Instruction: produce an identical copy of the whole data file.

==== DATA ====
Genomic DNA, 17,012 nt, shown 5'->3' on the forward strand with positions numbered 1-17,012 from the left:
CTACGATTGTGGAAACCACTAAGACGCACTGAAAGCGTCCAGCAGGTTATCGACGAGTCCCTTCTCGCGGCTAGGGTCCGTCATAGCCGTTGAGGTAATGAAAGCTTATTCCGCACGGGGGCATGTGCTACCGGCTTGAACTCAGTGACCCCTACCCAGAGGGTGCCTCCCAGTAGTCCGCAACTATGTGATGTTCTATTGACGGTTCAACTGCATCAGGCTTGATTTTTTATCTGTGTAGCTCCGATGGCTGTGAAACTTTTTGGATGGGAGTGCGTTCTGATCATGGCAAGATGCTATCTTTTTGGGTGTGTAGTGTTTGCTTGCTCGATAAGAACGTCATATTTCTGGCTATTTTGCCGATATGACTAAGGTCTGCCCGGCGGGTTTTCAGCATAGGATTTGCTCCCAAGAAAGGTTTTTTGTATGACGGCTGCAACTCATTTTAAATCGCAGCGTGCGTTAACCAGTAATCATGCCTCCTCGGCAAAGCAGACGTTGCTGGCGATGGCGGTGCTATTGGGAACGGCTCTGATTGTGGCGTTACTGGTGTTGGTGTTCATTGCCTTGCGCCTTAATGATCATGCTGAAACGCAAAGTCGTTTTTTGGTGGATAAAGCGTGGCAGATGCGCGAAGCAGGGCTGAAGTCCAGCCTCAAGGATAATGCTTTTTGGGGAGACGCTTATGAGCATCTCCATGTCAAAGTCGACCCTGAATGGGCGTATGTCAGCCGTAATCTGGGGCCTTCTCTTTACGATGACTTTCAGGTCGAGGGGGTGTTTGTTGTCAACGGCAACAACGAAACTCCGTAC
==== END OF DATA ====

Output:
Genomic DNA, 17,012 nt, shown 5'->3' on the forward strand with positions numbered 1-17,012 from the left:
CTACGATTGTGGAAACCACTAAGACGCACTGAAAGCGTCCAGCAGGTTATCGACGAGTCCCTTCTCGCGGCTAGGGTCCGTCATAGCCGTTGAGGTAATGAAAGCTTATTCCGCACGGGGGCATGTGCTACCGGCTTGAACTCAGTGACCCCTACCCAGAGGGTGCCTCCCAGTAGTCCGCAACTATGTGATGTTCTATTGACGGTTCAACTGCATCAGGCTTGATTTTTTATCTGTGTAGCTCCGATGGCTGTGAAACTTTTTGGATGGGAGTGCGTTCTGATCATGGCAAGATGCTATCTTTTTGGGTGTGTAGTGTTTGCTTGCTCGATAAGAACGTCATATTTCTGGCTATTTTGCCGATATGACTAAGGTCTGCCCGGCGGGTTTTCAGCATAGGATTTGCTCCCAAGAAAGGTTTTTTGTATGACGGCTGCAACTCATTTTAAATCGCAGCGTGCGTTAACCAGTAATCATGCCTCCTCGGCAAAGCAGACGTTGCTGGCGATGGCGGTGCTATTGGGAACGGCTCTGATTGTGGCGTTACTGGTGTTGGTGTTCATTGCCTTGCGCCTTAATGATCATGCTGAAACGCAAAGTCGTTTTTTGGTGGATAAAGCGTGGCAGATGCGCGAAGCAGGGCTGAAGTCCAGCCTCAAGGATAATGCTTTTTGGGGAGACGCTTATGAGCATCTCCATGTCAAAGTCGACCCTGAATGGGCGTATGTCAGCCGTAATCTGGGGCCTTCTCTTTACGATGACTTTCAGGTCGAGGGGGTGTTTGTTGTCAACGGCAACAACGAAACTCCGTAC